I'm Done With All the Dying Dads in TV and Movies, Thanks | The Mary Sue
Skip to main content

I’m Done With All the Dying Dads in TV and Movies, Thanks


Zoey's Extraordinary Playlist, Avengers: Endgame, and Stranger Things all with the dead dads

**Spoilers for the season finale of Zoey’s Extraordinary Playlist lie within.**

I’m beyond tired of crying over dead and dying dads. It’s exhausting. For some odd reason, the last year has consisted of multiple storylines where a daughter has to watch her father die. Whether it be from an illness or to take out a larger-than-life foe, these daughters are left without their fathers, and it, in some ways, becomes their storyline.

At first, I thought it was just a happenstance that both Avengers: Endgame and Stranger Things had the daughter coping with a dead dad storyline, but then came Zoey’s Extraordinary Playlist where a major arc throughout the first season was Zoey dealing with her dying father.

So I have a question: Why? I understand that dads die, really I do. I’ve been constantly worrying over the health of my own father since 2000, when he had a heart attack at my best friend’s birthday party and I was watching from the window. I do not like to watch these stories because it always leads to the daughter having to cope with her dead dad.

Let’s look first at Morgan Stark in Avengers: Endgame. The entire driving force of Tony Stark prior to becoming Iron Man was to, essentially, tear down his father’s legacy. I’ve always seen Tony as the kind of father who wouldn’t want that same life for his daughter, probably why they lived in a cabin in the woods. But now she not only has to deal with being a Stark, but she has to do so with her father’s legacy hanging over her head, and she doesn’t have Tony to turn to.

Then, not two months later, we all sat down to watch Stranger Things, and Jim Hopper took on the mantle of being Eleven’s father proudly, only to die (well … we know he’s not dead, but ssshhh, it still counts) and write Eleven this beautiful letter that made her cry. So now she has to deal with the idea of a dead (?) father while growing up.

Then, there’s Zoey’s Extraordinary Playlist. From the beginning, Zoey has been dealing with her father’s (Peter Gallagher) declining health. The show has made no secret about his fate. He’s constantly been dealing with his health, and it has, for the most part, been a huge driving force for Zoey as a character.

Do I think it was a detriment to her as a character? Yes, because we never got to see what Zoey was like before her father got sick. So we’ve only known her as a daughter dealing with her dying father and using her power to not only talk to him but to understand what he’s going through. Her power, which helps her listen to other’s “heart songs,” gave her a way of communicating with her father and understand how he was feeling, since his illness prevented him from being able to speak to his family anymore.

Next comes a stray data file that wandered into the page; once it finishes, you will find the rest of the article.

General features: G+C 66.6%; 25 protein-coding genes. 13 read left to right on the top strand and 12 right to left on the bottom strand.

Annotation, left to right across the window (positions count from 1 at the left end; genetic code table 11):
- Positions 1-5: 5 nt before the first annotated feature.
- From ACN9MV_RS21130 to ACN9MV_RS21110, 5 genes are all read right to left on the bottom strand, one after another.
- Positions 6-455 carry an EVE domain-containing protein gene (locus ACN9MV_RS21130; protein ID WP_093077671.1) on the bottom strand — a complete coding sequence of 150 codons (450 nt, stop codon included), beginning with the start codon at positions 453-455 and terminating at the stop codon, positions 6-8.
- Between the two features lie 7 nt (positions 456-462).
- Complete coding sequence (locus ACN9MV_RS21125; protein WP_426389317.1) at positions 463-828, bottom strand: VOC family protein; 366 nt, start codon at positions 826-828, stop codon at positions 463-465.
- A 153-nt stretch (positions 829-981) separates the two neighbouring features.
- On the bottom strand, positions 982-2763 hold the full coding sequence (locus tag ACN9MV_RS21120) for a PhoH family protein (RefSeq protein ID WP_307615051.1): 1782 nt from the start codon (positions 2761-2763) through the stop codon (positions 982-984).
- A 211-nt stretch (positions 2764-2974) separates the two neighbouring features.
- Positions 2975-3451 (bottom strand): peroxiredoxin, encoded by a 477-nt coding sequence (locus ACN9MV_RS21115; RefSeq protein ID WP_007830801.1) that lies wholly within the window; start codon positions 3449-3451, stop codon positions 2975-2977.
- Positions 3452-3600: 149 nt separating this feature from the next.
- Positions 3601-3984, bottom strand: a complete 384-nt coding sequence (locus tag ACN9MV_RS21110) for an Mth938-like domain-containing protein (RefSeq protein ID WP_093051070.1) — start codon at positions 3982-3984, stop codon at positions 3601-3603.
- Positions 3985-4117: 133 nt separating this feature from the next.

Now, with the season finale, Zoey found out that her father only had one night left to live and that he wouldn’t get to meet his grandson (Zoey’s nephew) because his health was rapidly declining and they were going to, essentially, just make him comfortable as he passed. Zoey had to say goodbye to her father as he died, and the two shared one last dance (due to her gift) as he took his dying breath. As I sat and cried, yet again, about a dead dad, I had to ask myself why this is a trend with fathers and daughters.

Sure, in Zoey’s Extraordinary Playlist, Zoey’s brother and their father share a Billy Joel song together that Zoey witnesses but it’s not this last dance and the show is, also, not centered around her brother.

I would like for one property that I love to manage a father-daughter relationship that doesn’t result in the father dying or going away for an extended period of time (looking at both Avengers: Endgame and Stranger Things with that one, because I still think Tony Stark is coming back with the multiverse, and we know that Jim Hopper is alive in Russia). If you want to show the relationship of a father and a daughter, it doesn’t have to be directly connected to his mortality or, if it is, it can be about her growth outside of it.

With Zoey’s Extraordinary Playlist, we don’t know if we’re going to get a second season but if we do, I hope that we see Zoey’s growth from her father’s death and how she is coping outside of it because right now, I have a feeling it’s going to be a lot of her looking back at their memories and not really showing how she’s doing outside of thinking about her dad.

My hope for the next wave storylines is that we leave the dead dad back in the pre-pandemic era for me and my heart. Thank you.

(image: NBC/Marvel Entertainment/Netflix)

Want more stories like this? Become a subscriber and support the site

 —The Mary Sue has a strict comment policy that forbids, but is not limited to, personal insults toward anyone, hate speech, and trolling.—

Have a tip we should know? [email protected]

Filed Under:

Follow The Mary Sue:

Resident Spider-Man expert, official Leslie Knope, actually Yelena Belova. Wanda Maximoff has never done anything wrong in her life. New York writer with a passion for all things nerdy. Yes, she has a Pedro Pascal podcast.